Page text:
I must confess to having a love-hate relationship with the Conjuring universe. While the original Conjuring films are my favorites, I have occasionally enjoyed the other films, I might as well say I’ve grown up with these films. Of course, The Conjuring still reigns supreme in my opinion as the best of the lot, and yet, there is a special place in my heart for the second installment, which is all about the potent power of love and really just focuses on Ed and Lorraine’s beautiful relationship regardless of its real-life complexities (nah, but I really thought Ed and Lorraine were the OG).
Fictional Ed and Lorraine are inseparable, making it so delightful to watch their enduring love despite the many horrors they face together. When it comes to The Nun, I am out of answers for why this entity emerges as the ultimate source of dread in the franchise. I find it rather silly, almost as if it’s just for gags. The Nun isn’t an origin story that tells us where the demon came from; it just recounts a tale of what happened 20 years before the happenings of The Conjuring. And then there’s The Nun 2, emerging four years after its harrowing predecessor, but it manages to give us the answers we’ve all been dying to hear. Are those answers worth the wait or the excitement? I’m not quite sure.
The Nun 2 follows the fearless Sister Irene, who saved the world from Valak once before and has returned to do it again. Her story, though not forgotten, has left a huge mark on her life, and she has tried her best to leave those events of the past out of it. Unfortunately, due to some terrible events taking place all over Europe, the Vatican calls upon Irene once again to perform a miracle. This time, she’s joined by another young nun who is lost in the world of her faith. Frenchie saved Irene’s life once before, so now it’s her turn to end this all.
The Nun 2 plays out for about 1 hour and 50 minutes, and the pacing is pretty decent. There are some slow moments here and there, too, which gives a scared viewer some time to relax before jumping right back into action. What I personally enjoyed in the first film were the characters. Specifically, Irene and Frenchie are great characters to have been added to this universe. Frenchie is especially amusing with his little jokes, teasing everybody, and living his own little world-traveler life. In this part as well, we see a lot of that Frenchie; we see some sweet moments between him and some new characters, and all those are super fun to watch. If you do choose to watch this film, I’d say stick around for the mid-credit scene which will be exciting for fans of the franchise as a whole.
In The Nun 2, there’s a new character, Sister Debra, played by Storm Reid, who adds a dose of comic relief. She brings a lively and enthusiastic energy to the story alongside Tessa Farmiga’s Sister Irene. The cast does a great job of portraying fear, but unfortunately, the truly terrifying moments in the film are a bit lacking. It might be that too much time has passed, and there’s not a lot that can be done to make these movies scarier. Repeating the same jump scares over and over or trying to evoke primal fear with a familiar character just doesn’t have the same impact as it once did. On a positive note, I did enjoy the origin story, but I wish it had been explored more deeply and the lore was presented in a bigger proportion. Surprisingly, its significance in the film doesn’t feel as substantial as it could have been.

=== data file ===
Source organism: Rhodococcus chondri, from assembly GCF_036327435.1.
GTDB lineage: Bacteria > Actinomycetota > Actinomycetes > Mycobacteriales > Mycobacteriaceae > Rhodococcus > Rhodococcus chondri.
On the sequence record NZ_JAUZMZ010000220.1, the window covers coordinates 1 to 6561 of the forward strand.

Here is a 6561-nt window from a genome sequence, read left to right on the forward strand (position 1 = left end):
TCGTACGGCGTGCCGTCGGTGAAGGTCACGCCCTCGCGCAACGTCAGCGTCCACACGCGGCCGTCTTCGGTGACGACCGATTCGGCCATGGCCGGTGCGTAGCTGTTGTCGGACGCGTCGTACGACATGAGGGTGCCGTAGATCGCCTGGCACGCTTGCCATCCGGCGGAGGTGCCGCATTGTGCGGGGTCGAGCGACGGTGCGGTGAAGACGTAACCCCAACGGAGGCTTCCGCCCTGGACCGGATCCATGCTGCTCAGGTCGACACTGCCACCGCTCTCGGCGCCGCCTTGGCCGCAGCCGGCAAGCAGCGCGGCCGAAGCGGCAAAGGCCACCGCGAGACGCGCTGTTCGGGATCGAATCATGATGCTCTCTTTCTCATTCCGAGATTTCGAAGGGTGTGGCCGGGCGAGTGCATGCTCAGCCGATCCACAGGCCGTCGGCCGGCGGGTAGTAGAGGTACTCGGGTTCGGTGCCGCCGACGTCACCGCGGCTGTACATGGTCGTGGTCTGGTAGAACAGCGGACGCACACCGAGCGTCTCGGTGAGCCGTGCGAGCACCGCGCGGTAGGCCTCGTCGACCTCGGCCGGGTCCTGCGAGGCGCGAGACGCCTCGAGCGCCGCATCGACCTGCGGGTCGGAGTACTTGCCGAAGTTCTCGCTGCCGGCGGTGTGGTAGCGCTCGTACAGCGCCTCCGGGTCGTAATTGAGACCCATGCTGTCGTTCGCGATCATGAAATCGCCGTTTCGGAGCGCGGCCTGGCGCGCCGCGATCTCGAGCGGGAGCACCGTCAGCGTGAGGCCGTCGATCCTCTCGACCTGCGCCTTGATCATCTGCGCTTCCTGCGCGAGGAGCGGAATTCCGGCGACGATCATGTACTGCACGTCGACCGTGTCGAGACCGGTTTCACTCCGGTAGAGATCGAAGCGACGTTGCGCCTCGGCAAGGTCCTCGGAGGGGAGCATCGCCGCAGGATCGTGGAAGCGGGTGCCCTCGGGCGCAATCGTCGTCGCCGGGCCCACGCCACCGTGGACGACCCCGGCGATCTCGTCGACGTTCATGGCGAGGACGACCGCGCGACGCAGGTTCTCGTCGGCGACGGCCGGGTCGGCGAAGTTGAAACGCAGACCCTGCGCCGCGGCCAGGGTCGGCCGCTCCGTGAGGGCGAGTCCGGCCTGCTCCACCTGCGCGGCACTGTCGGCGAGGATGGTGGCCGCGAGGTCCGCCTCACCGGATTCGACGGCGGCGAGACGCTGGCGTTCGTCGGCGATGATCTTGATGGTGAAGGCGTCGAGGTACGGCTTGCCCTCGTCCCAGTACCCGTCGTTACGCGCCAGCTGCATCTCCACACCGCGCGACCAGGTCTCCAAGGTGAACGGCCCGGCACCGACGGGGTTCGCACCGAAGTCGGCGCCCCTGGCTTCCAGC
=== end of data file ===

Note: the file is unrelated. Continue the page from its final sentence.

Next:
Like The Conjuring 2, The Nun 2 leans on themes of love, friendship, and the weight of past battles to maintain audience engagement. It provides a substantial amount of information that may be more than necessary for long-time franchise fans but could be beneficial for newcomers or casual viewers. Perhaps the five-year gap since the last installment justifies this approach. The film also features empowering moments of female solidarity and “girl boss” camaraderie, which can be quite enjoyable, especially if you view it more as a thriller than a pure horror movie. However, when measured against some outstanding horror films released this year alone, such as Evil Dead Rise, Talk To Me, and even James Wan’s M3GAN, which genuinely make your stomach churn with fear, The Nun 2 doesn’t quite match up to the standard. As with Insidious: The Red Door, The Nun 2 fails at evoking anything other than nostalgia.
The Nun 2 is definitely better than Part 1, and if you’re in any way interested in the characters of the first part, you may enjoy The Nun 2. If you have no interest in or care for Irene or Frenchie, I’d definitely say skip this one and wait for an OTT release. There are some jump scares that may make you turn twice, but other than that, it’s a joyful ride. I’m not going to deny the fact that I had fun with this film, but overall, it left me dissatisfied. There is one particular scene, which is also in the trailer, that felt extremely creative, and I think credit should be given where it is due. I only wish there was a better script or drive to propel this film.
I think this movie is mainly meant for fans of The Conjuring universe to just add another feather to their hat. If someone who is completely new to the horror genre watched this, maybe a couple of scenes would get them, but as a fan of the genre, I was completely unbothered throughout the film. Literally, my back was hurting after it was done. Jokes aside, if you don’t scare easily, go into The Nun 2 expecting a comedy show. I’d give The Nun 2 about 2.5 out of 5 stars, with .5 for Frenchie’s charm and .5 for Irene’s badassery.